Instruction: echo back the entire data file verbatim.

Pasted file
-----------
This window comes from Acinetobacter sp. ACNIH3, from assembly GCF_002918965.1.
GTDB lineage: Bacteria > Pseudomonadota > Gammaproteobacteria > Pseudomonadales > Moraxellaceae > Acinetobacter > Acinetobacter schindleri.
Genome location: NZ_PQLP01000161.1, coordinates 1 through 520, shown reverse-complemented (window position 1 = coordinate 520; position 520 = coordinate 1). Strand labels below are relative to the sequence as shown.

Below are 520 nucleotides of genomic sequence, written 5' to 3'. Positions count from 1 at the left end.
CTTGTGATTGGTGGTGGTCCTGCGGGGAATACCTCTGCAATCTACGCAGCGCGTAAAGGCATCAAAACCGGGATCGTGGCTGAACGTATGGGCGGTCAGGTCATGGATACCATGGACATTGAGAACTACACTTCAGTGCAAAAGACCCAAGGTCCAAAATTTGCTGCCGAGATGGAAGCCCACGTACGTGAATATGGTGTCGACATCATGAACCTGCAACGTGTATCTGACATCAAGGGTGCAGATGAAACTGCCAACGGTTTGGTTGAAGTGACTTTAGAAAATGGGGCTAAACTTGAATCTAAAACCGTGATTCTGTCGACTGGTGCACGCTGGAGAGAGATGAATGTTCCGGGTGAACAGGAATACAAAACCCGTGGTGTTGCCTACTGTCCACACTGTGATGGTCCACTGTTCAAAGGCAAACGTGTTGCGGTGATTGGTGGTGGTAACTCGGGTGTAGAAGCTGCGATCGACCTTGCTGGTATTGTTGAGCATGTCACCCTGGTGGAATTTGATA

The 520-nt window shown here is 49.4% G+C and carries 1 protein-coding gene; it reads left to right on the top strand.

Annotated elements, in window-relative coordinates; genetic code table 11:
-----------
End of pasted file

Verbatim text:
This window comes from Acinetobacter sp. ACNIH3, from assembly GCF_002918965.1.
GTDB lineage: Bacteria > Pseudomonadota > Gammaproteobacteria > Pseudomonadales > Moraxellaceae > Acinetobacter > Acinetobacter schindleri.
Genome location: NZ_PQLP01000161.1, coordinates 1 through 520, shown reverse-complemented (window position 1 = coordinate 520; position 520 = coordinate 1). Strand labels below are relative to the sequence as shown.

Below are 520 nucleotides of genomic sequence, written 5' to 3'. Positions count from 1 at the left end.
CTTGTGATTGGTGGTGGTCCTGCGGGGAATACCTCTGCAATCTACGCAGCGCGTAAAGGCATCAAAACCGGGATCGTGGCTGAACGTATGGGCGGTCAGGTCATGGATACCATGGACATTGAGAACTACACTTCAGTGCAAAAGACCCAAGGTCCAAAATTTGCTGCCGAGATGGAAGCCCACGTACGTGAATATGGTGTCGACATCATGAACCTGCAACGTGTATCTGACATCAAGGGTGCAGATGAAACTGCCAACGGTTTGGTTGAAGTGACTTTAGAAAATGGGGCTAAACTTGAATCTAAAACCGTGATTCTGTCGACTGGTGCACGCTGGAGAGAGATGAATGTTCCGGGTGAACAGGAATACAAAACCCGTGGTGTTGCCTACTGTCCACACTGTGATGGTCCACTGTTCAAAGGCAAACGTGTTGCGGTGATTGGTGGTGGTAACTCGGGTGTAGAAGCTGCGATCGACCTTGCTGGTATTGTTGAGCATGTCACCCTGGTGGAATTTGATA

The 520-nt window shown here is 49.4% G+C and carries 1 protein-coding gene; it reads left to right on the top strand.

Annotated elements, in window-relative coordinates; genetic code table 11: